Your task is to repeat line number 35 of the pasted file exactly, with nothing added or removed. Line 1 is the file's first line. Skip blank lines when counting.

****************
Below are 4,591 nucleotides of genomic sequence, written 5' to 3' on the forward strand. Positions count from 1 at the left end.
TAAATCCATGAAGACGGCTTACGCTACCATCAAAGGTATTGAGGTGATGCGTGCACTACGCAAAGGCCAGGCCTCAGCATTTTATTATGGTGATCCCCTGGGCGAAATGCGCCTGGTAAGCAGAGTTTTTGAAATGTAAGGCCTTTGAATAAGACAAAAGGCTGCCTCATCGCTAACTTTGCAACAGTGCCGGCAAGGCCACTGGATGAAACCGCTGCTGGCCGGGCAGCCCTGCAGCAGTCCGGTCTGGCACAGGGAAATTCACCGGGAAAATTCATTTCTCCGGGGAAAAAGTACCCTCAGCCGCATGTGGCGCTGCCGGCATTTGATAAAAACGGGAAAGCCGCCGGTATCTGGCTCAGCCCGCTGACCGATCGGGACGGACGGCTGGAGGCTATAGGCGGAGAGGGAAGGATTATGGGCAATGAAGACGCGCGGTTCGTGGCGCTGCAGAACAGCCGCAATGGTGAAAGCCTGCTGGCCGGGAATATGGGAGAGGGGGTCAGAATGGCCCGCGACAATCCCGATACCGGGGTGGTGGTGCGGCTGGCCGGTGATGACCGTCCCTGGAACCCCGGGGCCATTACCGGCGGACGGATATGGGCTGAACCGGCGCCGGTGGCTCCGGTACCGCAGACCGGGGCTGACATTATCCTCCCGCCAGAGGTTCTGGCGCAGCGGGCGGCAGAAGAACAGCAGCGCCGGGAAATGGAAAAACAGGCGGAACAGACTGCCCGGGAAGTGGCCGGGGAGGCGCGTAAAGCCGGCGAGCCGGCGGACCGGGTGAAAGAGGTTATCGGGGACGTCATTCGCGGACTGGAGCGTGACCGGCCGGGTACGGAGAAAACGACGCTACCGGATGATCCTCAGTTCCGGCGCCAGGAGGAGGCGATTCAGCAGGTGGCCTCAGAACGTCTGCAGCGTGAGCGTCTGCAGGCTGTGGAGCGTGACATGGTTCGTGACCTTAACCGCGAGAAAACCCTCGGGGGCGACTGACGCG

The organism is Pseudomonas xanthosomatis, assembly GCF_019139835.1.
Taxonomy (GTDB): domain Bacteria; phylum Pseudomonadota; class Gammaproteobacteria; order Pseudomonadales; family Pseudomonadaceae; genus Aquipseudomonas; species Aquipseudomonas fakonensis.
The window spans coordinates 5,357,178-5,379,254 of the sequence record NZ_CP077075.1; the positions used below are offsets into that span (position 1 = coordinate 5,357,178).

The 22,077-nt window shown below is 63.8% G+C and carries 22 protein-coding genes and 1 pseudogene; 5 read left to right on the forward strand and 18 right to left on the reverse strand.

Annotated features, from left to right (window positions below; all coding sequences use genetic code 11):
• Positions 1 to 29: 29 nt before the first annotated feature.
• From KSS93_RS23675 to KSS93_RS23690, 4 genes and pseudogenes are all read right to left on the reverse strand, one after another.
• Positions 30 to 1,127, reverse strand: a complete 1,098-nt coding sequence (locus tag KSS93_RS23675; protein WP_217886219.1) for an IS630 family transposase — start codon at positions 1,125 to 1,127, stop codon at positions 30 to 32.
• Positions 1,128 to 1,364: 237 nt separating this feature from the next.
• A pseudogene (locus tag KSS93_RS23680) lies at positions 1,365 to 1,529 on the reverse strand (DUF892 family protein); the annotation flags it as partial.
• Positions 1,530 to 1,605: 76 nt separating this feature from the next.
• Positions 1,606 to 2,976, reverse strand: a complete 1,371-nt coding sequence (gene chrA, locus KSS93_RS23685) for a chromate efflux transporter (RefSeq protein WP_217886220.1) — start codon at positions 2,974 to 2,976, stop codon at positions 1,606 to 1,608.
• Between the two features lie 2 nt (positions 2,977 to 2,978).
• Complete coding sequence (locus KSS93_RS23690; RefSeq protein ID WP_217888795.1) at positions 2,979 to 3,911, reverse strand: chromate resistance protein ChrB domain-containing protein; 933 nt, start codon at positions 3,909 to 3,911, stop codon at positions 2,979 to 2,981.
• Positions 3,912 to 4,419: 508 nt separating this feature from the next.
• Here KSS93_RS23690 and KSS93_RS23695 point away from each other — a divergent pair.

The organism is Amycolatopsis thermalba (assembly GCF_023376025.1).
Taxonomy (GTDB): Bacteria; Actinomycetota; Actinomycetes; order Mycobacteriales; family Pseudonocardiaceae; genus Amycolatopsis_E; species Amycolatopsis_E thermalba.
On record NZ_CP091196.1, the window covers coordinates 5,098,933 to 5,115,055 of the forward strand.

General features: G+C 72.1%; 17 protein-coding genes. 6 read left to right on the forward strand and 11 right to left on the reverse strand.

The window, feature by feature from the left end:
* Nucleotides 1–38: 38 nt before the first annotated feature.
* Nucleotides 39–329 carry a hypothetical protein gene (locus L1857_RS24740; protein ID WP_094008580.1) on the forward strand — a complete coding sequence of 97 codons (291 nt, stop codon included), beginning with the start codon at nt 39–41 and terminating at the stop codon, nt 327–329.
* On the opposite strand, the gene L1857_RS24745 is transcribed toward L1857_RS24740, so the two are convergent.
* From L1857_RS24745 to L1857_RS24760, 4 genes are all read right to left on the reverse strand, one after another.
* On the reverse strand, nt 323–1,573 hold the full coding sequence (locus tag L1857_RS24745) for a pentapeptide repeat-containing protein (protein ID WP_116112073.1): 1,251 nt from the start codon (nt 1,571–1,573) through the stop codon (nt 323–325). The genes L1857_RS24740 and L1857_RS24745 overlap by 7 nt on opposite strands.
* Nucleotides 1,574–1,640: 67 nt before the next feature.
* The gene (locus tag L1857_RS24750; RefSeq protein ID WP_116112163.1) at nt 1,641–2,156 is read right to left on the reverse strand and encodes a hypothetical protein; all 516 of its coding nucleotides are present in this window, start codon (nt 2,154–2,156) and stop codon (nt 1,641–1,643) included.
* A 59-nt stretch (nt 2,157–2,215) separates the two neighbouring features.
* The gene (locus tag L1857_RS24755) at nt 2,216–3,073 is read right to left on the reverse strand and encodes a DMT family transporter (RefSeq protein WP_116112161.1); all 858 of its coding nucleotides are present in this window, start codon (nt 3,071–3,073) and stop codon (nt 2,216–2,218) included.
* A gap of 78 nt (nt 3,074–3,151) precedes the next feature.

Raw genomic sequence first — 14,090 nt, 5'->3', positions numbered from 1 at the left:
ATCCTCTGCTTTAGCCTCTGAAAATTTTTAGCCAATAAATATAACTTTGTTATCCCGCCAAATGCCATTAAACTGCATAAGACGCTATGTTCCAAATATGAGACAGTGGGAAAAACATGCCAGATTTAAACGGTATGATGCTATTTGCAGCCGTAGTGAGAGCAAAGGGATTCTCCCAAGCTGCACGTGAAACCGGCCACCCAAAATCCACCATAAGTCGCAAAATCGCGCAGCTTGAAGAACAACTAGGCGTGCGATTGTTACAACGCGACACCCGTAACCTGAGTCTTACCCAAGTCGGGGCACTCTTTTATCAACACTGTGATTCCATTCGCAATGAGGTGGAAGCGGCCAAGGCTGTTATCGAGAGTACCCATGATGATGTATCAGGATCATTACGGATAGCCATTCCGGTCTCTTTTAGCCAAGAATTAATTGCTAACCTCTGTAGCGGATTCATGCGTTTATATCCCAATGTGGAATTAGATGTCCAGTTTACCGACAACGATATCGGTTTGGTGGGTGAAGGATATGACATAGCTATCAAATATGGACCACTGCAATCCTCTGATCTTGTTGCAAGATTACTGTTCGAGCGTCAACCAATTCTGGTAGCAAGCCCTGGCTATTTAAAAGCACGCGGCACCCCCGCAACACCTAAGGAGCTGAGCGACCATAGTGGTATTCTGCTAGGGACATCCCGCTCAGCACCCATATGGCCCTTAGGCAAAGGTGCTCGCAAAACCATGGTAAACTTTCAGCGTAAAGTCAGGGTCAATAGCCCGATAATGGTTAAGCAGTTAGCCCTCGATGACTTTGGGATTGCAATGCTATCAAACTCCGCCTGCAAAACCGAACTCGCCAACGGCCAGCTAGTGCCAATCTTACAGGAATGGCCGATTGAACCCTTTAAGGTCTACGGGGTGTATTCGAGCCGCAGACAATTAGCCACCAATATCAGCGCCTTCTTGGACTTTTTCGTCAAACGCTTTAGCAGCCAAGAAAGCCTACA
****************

ATCCTCTGCTTTAGCCTCTGAAAATTTTTAGCCAATAAATATAACTTTGTTATCCCGCCAAATGCCATTAAACTGCATAAGACGCTATGTTCCAAATATGAGACAGTGGGAAAAACATGCCAGATTTAAACGGTATGATGCTATTTGCAGCCGTAGTGAGAGCAAAGGGATTCTCCCAAGCTGCACGTGAAACCGGCCACCCAAAATCCACCATAAGTCGCAAAATCGCGCAGCTTGAAGAACAACTAGGCGTGCGATTGTTACAACGCGACACCCGTAACCTGAGTCTTACCCAAGTCGGGGCACTCTTTTATCAACACTGTGATTCCATTCGCAATGAGGTGGAAGCGGCCAAGGCTGTTATCGAGAGTACCCATGATGATGTATCAGGATCATTACGGATAGCCATTCCGGTCTCTTTTAGCCAAGAATTAATTGCTAACCTCTGTAGCGGATTCATGCGTTTATATCCCAATGTGGAATTAGATGTCCAGTTTACCGACAACGATATCGGTTTGGTGGGTGAAGGATATGACATAGCTATCAAATATGGACCACTGCAATCCTCTGATCTTGTTGCAAGATTACTGTTCGAGCGTCAACCAATTCTGGTAGCAAGCCCTGGCTATTTAAAAGCACGCGGCACCCCCGCAACACCTAAGGAGCTGAGCGACCATAGTGGTATTCTGCTAGGGACATCCCGCTCAGCACCCATATGGCCCTTAGGCAAAGGTGCTCGCAAAACCATGGTAAACTTTCAGCGTAAAGTCAGGGTCAATAGCCCGATAATGGTTAAGCAGTTAGCCCTCGATGACTTTGGGATTGCAATGCTATCAAACTCCGCCTGCAAAACCGAACTCGCCAACGGCCAGCTAGTGCCAATCTTACAGGAATGGCCGATTGAACCCTTTAAGGTCTACGGGGTGTATTCGAGCCGCAGACAATTAGCCACCAATATCAGCGCCTTCTTGGACTTTTTCGTCAAACGCTTTAGCAGCCAAGAAAGCCTACA